Show Summary Details

Page of

PRINTED FROM OXFORD HANDBOOKS ONLINE ( © Oxford University Press, 2018. All Rights Reserved. Under the terms of the licence agreement, an individual user may print out a PDF of a single chapter of a title in Oxford Handbooks Online for personal use (for details see Privacy Policy and Legal Notice).

date: 18 May 2021

Abstract and Keywords

While it is difficult to determine with certainty the habits of daily prayer among the majority of early Christians, we can with care determine some structures of time, gesture, and communal boundaries by examining the written records. The chronological and gestural structures of daily prayer show more stability than the theological interpretations of prayer, which Jeremy Penner calls ‘strategies of legitimation’. This chapter will show how strategies of legitimation are ex post facto explanations of pre-established cultural patterns. Christian authorities drew upon biblical precedents and types to impart theological significance to prayer and to standardize private practices of time and ritual gesture. Distinctive Christian identity was fortified through restrictions such as limiting use of the Lord’s Prayer and the kiss of peace to the baptized. More attention is given to popular practice than to ascetical/monastic practice.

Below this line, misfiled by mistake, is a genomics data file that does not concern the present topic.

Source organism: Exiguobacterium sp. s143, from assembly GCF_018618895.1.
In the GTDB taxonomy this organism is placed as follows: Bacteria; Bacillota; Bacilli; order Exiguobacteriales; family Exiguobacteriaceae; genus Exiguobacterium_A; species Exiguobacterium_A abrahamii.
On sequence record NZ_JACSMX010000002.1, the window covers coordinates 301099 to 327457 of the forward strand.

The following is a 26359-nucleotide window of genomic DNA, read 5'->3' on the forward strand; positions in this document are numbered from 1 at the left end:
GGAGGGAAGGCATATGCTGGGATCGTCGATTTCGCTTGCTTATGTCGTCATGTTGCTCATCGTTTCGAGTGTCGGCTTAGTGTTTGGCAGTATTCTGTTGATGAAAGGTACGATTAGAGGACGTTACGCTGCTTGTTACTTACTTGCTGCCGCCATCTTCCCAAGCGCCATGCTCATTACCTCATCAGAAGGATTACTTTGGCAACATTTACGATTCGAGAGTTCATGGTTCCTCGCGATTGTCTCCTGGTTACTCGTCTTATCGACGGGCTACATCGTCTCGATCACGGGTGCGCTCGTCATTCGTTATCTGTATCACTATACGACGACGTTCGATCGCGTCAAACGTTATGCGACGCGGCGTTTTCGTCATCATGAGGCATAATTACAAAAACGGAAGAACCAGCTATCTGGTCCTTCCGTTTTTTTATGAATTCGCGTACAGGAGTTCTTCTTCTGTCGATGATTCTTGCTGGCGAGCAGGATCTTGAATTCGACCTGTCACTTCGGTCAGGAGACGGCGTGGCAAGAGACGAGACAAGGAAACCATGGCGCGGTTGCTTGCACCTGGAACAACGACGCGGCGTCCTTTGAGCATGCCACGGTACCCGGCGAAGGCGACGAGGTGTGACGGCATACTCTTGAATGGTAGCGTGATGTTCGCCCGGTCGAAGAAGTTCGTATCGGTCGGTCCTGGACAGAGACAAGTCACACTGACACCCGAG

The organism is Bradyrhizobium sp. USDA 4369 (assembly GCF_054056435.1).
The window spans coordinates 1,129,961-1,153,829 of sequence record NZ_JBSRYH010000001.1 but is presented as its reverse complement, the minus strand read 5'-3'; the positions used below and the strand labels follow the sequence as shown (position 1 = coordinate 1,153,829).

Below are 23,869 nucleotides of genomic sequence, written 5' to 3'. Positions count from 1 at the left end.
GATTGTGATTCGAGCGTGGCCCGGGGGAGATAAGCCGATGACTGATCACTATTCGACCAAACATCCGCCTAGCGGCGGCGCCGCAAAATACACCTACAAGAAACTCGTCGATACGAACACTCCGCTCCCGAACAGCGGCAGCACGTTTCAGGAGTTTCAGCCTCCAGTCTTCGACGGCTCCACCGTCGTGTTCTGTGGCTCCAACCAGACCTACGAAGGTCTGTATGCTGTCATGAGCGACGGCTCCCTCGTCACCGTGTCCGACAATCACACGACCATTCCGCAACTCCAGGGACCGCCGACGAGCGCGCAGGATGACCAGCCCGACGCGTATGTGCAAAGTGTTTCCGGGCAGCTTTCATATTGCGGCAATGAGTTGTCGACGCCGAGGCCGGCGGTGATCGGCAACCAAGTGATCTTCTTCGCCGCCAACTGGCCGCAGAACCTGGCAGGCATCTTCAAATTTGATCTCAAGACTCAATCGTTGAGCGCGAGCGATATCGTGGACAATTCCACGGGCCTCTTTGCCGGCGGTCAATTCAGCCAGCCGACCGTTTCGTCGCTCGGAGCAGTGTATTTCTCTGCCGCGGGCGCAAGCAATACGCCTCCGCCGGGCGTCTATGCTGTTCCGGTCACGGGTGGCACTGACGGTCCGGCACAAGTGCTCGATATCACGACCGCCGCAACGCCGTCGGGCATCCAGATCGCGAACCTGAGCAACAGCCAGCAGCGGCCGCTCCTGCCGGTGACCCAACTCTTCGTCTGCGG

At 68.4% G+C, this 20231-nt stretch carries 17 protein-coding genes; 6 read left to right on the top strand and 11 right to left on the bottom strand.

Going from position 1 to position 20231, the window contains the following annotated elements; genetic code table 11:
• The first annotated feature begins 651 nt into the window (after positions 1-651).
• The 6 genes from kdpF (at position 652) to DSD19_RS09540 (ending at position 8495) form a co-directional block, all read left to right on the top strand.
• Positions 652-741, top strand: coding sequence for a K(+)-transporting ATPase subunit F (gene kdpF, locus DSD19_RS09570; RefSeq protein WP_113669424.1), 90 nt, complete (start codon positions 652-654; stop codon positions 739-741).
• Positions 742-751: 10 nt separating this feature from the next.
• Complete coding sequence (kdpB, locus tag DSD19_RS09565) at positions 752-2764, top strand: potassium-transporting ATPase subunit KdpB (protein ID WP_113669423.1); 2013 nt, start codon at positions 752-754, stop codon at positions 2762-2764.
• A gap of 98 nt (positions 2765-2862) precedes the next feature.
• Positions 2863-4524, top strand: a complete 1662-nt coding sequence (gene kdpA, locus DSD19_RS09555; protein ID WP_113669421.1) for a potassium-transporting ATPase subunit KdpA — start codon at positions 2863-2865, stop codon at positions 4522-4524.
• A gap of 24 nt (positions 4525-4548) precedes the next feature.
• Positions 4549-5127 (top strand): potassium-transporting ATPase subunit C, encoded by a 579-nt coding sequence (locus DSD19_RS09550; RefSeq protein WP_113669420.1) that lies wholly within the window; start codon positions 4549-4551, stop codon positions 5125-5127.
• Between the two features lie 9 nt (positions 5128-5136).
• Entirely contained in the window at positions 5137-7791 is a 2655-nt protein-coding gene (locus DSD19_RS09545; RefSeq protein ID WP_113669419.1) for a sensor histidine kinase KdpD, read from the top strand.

Keywords: communal boundaries, daily prayer, gesture, hours, initiation, kiss of peace, Lord’, s prayer, sign of the cross

Access to the complete content on Oxford Handbooks Online requires a subscription or purchase. Public users are able to search the site and view the abstracts and keywords for each book and chapter without a subscription.

Please subscribe or login to access full text content.

If you have purchased a print title that contains an access token, please see the token for information about how to register your code.

For questions on access or troubleshooting, please check our FAQs, and if you can''t find the answer there, please contact us.